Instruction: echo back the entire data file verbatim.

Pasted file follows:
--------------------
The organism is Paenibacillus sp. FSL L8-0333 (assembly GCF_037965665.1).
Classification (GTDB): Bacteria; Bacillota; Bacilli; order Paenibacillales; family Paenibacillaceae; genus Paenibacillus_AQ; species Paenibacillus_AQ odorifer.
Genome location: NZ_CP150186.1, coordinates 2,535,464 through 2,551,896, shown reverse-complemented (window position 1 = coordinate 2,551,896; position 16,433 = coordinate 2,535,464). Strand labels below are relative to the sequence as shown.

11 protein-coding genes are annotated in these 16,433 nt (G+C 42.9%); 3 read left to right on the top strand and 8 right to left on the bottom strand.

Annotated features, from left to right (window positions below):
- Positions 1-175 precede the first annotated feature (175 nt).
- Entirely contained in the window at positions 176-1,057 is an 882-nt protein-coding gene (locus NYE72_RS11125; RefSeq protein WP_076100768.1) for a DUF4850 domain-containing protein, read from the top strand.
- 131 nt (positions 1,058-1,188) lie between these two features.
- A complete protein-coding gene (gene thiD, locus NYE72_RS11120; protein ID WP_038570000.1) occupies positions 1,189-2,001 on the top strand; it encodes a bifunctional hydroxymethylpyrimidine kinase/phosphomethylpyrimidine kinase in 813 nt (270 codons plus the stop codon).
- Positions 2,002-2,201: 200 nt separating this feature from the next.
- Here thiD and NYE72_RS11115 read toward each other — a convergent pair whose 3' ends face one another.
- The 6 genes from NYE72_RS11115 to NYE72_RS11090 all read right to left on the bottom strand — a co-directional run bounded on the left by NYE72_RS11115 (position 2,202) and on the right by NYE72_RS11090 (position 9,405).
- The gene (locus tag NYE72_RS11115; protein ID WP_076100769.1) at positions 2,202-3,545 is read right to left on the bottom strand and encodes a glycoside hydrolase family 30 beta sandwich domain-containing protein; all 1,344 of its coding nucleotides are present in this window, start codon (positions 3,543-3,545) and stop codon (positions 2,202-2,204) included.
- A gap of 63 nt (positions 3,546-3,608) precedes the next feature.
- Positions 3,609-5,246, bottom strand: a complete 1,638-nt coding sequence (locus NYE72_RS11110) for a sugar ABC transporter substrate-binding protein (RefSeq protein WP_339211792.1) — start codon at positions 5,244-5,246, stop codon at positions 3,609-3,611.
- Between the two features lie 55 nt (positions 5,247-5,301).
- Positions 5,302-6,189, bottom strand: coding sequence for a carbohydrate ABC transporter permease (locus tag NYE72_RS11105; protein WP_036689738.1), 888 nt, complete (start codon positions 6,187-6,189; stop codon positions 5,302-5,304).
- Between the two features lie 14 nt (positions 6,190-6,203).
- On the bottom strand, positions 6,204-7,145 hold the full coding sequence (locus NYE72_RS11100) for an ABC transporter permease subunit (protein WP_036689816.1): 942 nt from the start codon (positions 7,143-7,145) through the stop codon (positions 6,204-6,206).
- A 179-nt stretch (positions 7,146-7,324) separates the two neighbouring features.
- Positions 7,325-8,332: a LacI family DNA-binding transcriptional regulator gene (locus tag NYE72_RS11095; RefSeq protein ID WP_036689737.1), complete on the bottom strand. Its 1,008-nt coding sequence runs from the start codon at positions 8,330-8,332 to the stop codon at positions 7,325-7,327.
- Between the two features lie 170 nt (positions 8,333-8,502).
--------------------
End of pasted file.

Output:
The organism is Paenibacillus sp. FSL L8-0333 (assembly GCF_037965665.1).
Classification (GTDB): Bacteria; Bacillota; Bacilli; order Paenibacillales; family Paenibacillaceae; genus Paenibacillus_AQ; species Paenibacillus_AQ odorifer.
Genome location: NZ_CP150186.1, coordinates 2,535,464 through 2,551,896, shown reverse-complemented (window position 1 = coordinate 2,551,896; position 16,433 = coordinate 2,535,464). Strand labels below are relative to the sequence as shown.

11 protein-coding genes are annotated in these 16,433 nt (G+C 42.9%); 3 read left to right on the top strand and 8 right to left on the bottom strand.

Annotated features, from left to right (window positions below):
- Positions 1-175 precede the first annotated feature (175 nt).
- Entirely contained in the window at positions 176-1,057 is an 882-nt protein-coding gene (locus NYE72_RS11125; RefSeq protein WP_076100768.1) for a DUF4850 domain-containing protein, read from the top strand.
- 131 nt (positions 1,058-1,188) lie between these two features.
- A complete protein-coding gene (gene thiD, locus NYE72_RS11120; protein ID WP_038570000.1) occupies positions 1,189-2,001 on the top strand; it encodes a bifunctional hydroxymethylpyrimidine kinase/phosphomethylpyrimidine kinase in 813 nt (270 codons plus the stop codon).
- Positions 2,002-2,201: 200 nt separating this feature from the next.
- Here thiD and NYE72_RS11115 read toward each other — a convergent pair whose 3' ends face one another.
- The 6 genes from NYE72_RS11115 to NYE72_RS11090 all read right to left on the bottom strand — a co-directional run bounded on the left by NYE72_RS11115 (position 2,202) and on the right by NYE72_RS11090 (position 9,405).
- The gene (locus tag NYE72_RS11115; protein ID WP_076100769.1) at positions 2,202-3,545 is read right to left on the bottom strand and encodes a glycoside hydrolase family 30 beta sandwich domain-containing protein; all 1,344 of its coding nucleotides are present in this window, start codon (positions 3,543-3,545) and stop codon (positions 2,202-2,204) included.
- A gap of 63 nt (positions 3,546-3,608) precedes the next feature.
- Positions 3,609-5,246, bottom strand: a complete 1,638-nt coding sequence (locus NYE72_RS11110) for a sugar ABC transporter substrate-binding protein (RefSeq protein WP_339211792.1) — start codon at positions 5,244-5,246, stop codon at positions 3,609-3,611.
- Between the two features lie 55 nt (positions 5,247-5,301).
- Positions 5,302-6,189, bottom strand: coding sequence for a carbohydrate ABC transporter permease (locus tag NYE72_RS11105; protein WP_036689738.1), 888 nt, complete (start codon positions 6,187-6,189; stop codon positions 5,302-5,304).
- Between the two features lie 14 nt (positions 6,190-6,203).
- On the bottom strand, positions 6,204-7,145 hold the full coding sequence (locus NYE72_RS11100) for an ABC transporter permease subunit (protein WP_036689816.1): 942 nt from the start codon (positions 7,143-7,145) through the stop codon (positions 6,204-6,206).
- A 179-nt stretch (positions 7,146-7,324) separates the two neighbouring features.
- Positions 7,325-8,332: a LacI family DNA-binding transcriptional regulator gene (locus tag NYE72_RS11095; RefSeq protein ID WP_036689737.1), complete on the bottom strand. Its 1,008-nt coding sequence runs from the start codon at positions 8,330-8,332 to the stop codon at positions 7,325-7,327.
- Between the two features lie 170 nt (positions 8,333-8,502).